Archive for August, 2007
While strolling through my local World Market store last year, a familiar-looking candy tin caught my eye. Upon further inspection, I realized that it was shaped like a NES control pad. Trying to avoid another impulse purchase, I passed up the opportunity.
Fast forward to yesterday, when my wife comes home from shopping and announces that she has a present for me.
"Close your eyes, and put out your hand."
I reluctantly comply.
"Now spin around three times."
As I slow down, she places a cold, rattling metal box on my palm. I open my eyes. To my astonishment, I find a brand new tin of Nintendo Power mints floating in thin air — just above the floor, as I collapse.
It was particularly good gift, since I had co-incidentally been thinking about them recently because of my last "Game Boy Bubble Gum" Retro Scan. Some gifts are worth a bruise or two.
The Tin's the Thing
For $1.49 (US), you get about 84 white, pill-shaped mints in a stylish metal package. Unfortunately, I found the mints' flavor to be somewhat lacking: unlike Altoids, these are "curiously weak" mints with a slightly unpleasant chalky consistency. But the tin alone is probably worth the price. Therein lies all the novelty, of course, and the real reason anyone would buy this product.
The tin's two-part design of smooth, rounded aluminum closes firmly and is well-constructed. It's about the same size as a real NES controller, which is particularly cool. The printed control-pad effect is significantly enhanced by the slightly embossed buttons and D-pad on the lid of the tin. And after you finish all your mints, you can store your Nintendo DS games and extra styluses in it. Or dead bugs — it's your choice.
Why the manufacturer branded these mints with "Nintendo Power" (the official magazine of all things Nintendo) is unknown to me. It would have been much cooler if they referenced the Nintendo Entertainment System (in words) somewhere on the package. Barring that, they could have at least called it the "Mintendo Entertainment System."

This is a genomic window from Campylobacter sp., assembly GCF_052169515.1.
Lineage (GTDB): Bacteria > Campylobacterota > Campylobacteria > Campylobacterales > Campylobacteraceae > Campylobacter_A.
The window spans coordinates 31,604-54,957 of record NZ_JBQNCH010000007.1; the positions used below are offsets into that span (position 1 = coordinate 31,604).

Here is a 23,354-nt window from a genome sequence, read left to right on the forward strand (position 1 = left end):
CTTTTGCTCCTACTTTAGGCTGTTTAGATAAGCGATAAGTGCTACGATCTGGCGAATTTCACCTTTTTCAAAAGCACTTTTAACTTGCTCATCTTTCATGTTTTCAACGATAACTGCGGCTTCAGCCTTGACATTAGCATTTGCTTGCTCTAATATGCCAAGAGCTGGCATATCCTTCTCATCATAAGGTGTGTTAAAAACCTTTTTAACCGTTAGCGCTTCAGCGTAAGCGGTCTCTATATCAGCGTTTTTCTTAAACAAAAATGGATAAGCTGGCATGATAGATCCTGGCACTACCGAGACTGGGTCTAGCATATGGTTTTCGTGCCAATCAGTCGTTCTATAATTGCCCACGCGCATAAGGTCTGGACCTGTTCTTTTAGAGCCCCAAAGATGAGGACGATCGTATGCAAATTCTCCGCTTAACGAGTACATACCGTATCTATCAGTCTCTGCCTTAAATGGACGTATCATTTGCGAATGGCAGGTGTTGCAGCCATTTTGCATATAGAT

Now you're eating with power. Minty power.
|The Skinny: Nintendo Power Mints|
|Good Features:||Awesome NES control pad-shaped tin. Inexpensive. Very few calories. Useful for Nintendo DS game storage.|
|Bad Features:||Mints have an authentic left-over-from-the-1980s chalky taste. They're called "Nintendo Power" mints for some reason.|
(10 Being Best)
|[ 7 out of 10 ] Shiny Marbles - Very Good|
For a Nintendo Entertainment System fan, it's a once-impossible dream finally come true: a thousand games at your fingertips in a real NES console. RetroZone has done it first with the PowerPak, a new NES flash cartridge. With the PowerPak, you can fit every NES game ever made, around the world, onto one cartridge. Dumped ROM images of the games are copied to a compact flash card, which slides into the PowerPak unit itself. Turn on the NES with the PowerPak cart inserted, and you'll see an on-screen menu that lists all the games on the cart. Pick one from the list, you'll be playing the game as if you had the game's original cartridge in the console. With a flash multicart like the PowerPak, NES users no longer need to switch cartridges between games. As an owner of over 250 NES games, I personally have been looking for a product like this for a long time.
Perhaps even more exciting is the PowerPak's potential to jumpstart homebrew development in the NES community. Unlike the Atari 2600, Nintendo's most famous console is woefully lacking amateur home-programmed software. RetroZone is out to change that with their new PowerPak products, which significantly lower the barriers to entry in developing games for play on a real NES unit.
Brian Parker, a resident of Redwood City, CA, has run RetroZone full time for three years. His company is well known in the retrogaming community for its sales of original console controllers — like NES, SNES, and Genesis control pads — modified to work with the USB ports found on modern computers. In 2005, I reviewed one of his USB NES controller products and found it to be excellent (I still use it regularly, in fact). But it was with the new PowerPak NES flash cartridge in mind that I interviewed Brian via email last month.
Also an avid cyclist, Brian gave me a picture of him competitively riding a racing bicycle, the only known picture of him in existence. Ok, I'm kidding — but it is him.
Thanks for the interview, Brian.
[ Update (11/02/2007): Click Here to read our review of the RetroZone PowerPak flash cart. ]